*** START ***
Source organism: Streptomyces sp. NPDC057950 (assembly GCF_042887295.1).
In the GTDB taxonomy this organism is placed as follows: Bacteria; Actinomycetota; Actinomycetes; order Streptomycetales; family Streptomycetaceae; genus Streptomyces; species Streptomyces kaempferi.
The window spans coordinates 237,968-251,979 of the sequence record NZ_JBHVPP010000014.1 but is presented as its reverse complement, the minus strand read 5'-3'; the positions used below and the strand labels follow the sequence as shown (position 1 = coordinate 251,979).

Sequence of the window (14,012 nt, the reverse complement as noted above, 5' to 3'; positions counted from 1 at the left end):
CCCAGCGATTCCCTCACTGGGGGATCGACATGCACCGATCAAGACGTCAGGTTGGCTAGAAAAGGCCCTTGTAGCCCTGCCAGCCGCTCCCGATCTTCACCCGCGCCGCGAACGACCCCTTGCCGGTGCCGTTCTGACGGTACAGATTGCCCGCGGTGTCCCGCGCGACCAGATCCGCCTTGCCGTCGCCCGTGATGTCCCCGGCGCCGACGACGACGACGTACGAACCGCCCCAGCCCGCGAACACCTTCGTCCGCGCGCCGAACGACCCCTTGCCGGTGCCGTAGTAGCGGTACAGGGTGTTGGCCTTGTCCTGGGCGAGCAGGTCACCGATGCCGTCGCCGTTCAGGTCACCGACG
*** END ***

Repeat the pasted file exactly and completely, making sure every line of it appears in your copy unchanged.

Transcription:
Source organism: Streptomyces sp. NPDC057950 (assembly GCF_042887295.1).
In the GTDB taxonomy this organism is placed as follows: Bacteria; Actinomycetota; Actinomycetes; order Streptomycetales; family Streptomycetaceae; genus Streptomyces; species Streptomyces kaempferi.
The window spans coordinates 237,968-251,979 of the sequence record NZ_JBHVPP010000014.1 but is presented as its reverse complement, the minus strand read 5'-3'; the positions used below and the strand labels follow the sequence as shown (position 1 = coordinate 251,979).

Sequence of the window (14,012 nt, the reverse complement as noted above, 5' to 3'; positions counted from 1 at the left end):
CCCAGCGATTCCCTCACTGGGGGATCGACATGCACCGATCAAGACGTCAGGTTGGCTAGAAAAGGCCCTTGTAGCCCTGCCAGCCGCTCCCGATCTTCACCCGCGCCGCGAACGACCCCTTGCCGGTGCCGTTCTGACGGTACAGATTGCCCGCGGTGTCCCGCGCGACCAGATCCGCCTTGCCGTCGCCCGTGATGTCCCCGGCGCCGACGACGACGACGTACGAACCGCCCCAGCCCGCGAACACCTTCGTCCGCGCGCCGAACGACCCCTTGCCGGTGCCGTAGTAGCGGTACAGGGTGTTGGCCTTGTCCTGGGCGAGCAGGTCACCGATGCCGTCGCCGTTCAGGTCACCGACG